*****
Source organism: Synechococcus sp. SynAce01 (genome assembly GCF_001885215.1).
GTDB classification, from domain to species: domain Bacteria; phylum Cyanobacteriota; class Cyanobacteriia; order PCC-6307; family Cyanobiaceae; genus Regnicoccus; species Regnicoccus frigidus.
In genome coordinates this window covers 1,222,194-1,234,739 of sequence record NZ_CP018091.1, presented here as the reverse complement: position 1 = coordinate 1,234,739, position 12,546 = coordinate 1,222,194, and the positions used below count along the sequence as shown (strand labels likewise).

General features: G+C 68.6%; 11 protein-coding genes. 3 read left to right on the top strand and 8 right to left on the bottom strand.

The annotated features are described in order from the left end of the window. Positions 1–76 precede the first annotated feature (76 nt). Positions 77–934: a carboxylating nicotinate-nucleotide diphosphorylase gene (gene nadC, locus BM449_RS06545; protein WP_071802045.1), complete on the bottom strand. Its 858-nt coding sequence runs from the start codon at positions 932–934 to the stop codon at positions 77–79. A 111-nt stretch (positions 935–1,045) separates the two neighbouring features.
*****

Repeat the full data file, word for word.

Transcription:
Source organism: Synechococcus sp. SynAce01 (genome assembly GCF_001885215.1).
GTDB classification, from domain to species: domain Bacteria; phylum Cyanobacteriota; class Cyanobacteriia; order PCC-6307; family Cyanobiaceae; genus Regnicoccus; species Regnicoccus frigidus.
In genome coordinates this window covers 1,222,194-1,234,739 of sequence record NZ_CP018091.1, presented here as the reverse complement: position 1 = coordinate 1,234,739, position 12,546 = coordinate 1,222,194, and the positions used below count along the sequence as shown (strand labels likewise).

General features: G+C 68.6%; 11 protein-coding genes. 3 read left to right on the top strand and 8 right to left on the bottom strand.

The annotated features are described in order from the left end of the window. Positions 1–76 precede the first annotated feature (76 nt). Positions 77–934: a carboxylating nicotinate-nucleotide diphosphorylase gene (gene nadC, locus BM449_RS06545; protein WP_071802045.1), complete on the bottom strand. Its 858-nt coding sequence runs from the start codon at positions 932–934 to the stop codon at positions 77–79. A 111-nt stretch (positions 935–1,045) separates the two neighbouring features.